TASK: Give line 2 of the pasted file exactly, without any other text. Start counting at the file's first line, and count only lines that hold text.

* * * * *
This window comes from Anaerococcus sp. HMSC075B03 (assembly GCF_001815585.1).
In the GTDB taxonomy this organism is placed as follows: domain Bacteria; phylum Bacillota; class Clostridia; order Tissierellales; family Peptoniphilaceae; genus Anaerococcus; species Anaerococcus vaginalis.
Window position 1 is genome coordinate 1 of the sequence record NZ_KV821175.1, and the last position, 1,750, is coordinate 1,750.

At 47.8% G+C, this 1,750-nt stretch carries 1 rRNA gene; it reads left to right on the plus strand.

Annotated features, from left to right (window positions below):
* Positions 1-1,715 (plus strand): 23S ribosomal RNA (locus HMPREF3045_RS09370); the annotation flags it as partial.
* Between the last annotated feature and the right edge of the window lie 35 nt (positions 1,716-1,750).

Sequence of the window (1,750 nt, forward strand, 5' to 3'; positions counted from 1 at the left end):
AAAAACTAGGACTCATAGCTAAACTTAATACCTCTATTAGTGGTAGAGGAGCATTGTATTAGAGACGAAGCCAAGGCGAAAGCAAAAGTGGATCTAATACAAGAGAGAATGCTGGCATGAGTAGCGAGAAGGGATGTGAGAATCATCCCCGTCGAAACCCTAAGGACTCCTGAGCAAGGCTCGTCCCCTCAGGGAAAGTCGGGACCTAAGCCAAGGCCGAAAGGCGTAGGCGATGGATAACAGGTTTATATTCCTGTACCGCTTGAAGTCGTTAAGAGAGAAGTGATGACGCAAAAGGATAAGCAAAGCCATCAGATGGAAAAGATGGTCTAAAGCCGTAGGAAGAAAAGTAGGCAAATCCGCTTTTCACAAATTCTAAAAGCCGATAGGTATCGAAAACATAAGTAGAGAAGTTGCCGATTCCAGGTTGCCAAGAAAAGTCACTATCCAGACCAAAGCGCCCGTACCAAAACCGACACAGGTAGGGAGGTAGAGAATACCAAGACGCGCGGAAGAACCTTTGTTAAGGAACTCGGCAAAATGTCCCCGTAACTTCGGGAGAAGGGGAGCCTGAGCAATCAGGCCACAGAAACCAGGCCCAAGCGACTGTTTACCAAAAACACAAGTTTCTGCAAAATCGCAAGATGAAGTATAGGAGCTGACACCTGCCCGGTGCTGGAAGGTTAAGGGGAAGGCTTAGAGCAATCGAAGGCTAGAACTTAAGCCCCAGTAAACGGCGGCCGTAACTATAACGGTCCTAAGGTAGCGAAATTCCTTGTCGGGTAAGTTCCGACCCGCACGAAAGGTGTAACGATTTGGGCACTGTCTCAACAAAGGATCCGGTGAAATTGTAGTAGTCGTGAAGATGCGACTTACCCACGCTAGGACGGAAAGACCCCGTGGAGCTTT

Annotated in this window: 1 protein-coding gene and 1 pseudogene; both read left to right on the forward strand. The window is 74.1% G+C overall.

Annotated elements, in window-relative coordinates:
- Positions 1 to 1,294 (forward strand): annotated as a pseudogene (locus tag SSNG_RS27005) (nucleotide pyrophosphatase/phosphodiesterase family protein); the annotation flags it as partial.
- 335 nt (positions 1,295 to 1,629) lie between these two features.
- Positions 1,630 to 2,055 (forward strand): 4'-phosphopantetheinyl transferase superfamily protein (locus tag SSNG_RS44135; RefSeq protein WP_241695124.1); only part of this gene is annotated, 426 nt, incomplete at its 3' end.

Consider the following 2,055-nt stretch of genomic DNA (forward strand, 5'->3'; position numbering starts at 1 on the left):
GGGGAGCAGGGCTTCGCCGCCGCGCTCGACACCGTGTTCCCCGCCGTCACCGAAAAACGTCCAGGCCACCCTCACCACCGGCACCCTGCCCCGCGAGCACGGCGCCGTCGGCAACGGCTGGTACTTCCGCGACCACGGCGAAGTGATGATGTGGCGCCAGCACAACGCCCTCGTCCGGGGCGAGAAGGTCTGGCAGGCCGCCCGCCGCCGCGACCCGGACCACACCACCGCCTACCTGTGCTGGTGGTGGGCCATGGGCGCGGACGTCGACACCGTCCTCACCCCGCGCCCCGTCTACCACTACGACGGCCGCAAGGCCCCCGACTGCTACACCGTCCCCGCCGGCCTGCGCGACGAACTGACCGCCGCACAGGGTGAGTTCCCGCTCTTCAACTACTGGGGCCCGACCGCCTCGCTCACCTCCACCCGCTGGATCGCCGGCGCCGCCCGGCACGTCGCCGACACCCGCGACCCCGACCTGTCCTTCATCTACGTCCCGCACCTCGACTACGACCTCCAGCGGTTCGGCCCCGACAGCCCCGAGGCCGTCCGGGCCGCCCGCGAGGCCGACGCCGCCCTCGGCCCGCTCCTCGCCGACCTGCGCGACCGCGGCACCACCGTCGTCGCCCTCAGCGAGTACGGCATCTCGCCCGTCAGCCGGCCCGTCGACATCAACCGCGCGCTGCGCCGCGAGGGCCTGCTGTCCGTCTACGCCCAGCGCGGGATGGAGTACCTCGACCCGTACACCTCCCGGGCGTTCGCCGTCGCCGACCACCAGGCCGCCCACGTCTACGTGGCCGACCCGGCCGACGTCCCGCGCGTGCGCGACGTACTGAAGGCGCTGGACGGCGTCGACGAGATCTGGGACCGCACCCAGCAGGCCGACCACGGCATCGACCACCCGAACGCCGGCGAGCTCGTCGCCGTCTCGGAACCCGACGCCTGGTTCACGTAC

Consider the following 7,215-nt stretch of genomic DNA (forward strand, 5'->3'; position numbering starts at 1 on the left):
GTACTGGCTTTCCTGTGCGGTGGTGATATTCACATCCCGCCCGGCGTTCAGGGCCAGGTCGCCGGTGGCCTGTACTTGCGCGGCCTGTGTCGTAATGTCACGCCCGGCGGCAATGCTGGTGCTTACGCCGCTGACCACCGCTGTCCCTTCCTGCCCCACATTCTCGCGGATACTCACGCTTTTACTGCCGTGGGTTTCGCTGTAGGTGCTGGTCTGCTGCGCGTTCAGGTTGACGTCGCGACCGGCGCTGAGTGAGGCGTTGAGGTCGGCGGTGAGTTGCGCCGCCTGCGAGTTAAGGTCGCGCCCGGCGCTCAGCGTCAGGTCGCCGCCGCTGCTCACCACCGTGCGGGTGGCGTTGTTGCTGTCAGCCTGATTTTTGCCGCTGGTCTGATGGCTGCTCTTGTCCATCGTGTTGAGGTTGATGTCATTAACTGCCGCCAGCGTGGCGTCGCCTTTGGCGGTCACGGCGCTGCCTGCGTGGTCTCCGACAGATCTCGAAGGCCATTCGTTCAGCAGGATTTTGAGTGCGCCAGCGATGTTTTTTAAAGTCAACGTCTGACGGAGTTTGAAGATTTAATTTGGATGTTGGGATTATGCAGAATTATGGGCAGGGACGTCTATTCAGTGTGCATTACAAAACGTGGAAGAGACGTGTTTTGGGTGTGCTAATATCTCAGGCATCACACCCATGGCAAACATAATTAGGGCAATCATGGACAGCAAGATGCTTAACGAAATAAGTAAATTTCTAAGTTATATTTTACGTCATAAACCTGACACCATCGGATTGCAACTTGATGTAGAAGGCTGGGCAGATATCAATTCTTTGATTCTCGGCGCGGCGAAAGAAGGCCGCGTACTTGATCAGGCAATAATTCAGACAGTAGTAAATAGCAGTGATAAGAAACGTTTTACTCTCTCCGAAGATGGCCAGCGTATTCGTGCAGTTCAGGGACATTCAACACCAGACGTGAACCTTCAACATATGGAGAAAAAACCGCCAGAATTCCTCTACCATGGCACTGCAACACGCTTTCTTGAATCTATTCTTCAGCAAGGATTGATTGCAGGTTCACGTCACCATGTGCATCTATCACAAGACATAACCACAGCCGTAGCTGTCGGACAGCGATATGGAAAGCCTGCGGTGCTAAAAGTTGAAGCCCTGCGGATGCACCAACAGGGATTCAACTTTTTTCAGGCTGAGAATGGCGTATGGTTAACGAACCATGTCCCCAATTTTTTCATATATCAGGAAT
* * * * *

In the GTDB taxonomy this organism is placed as follows: domain Bacteria; phylum Bacillota; class Clostridia; order Tissierellales; family Peptoniphilaceae; genus Anaerococcus; species Anaerococcus vaginalis.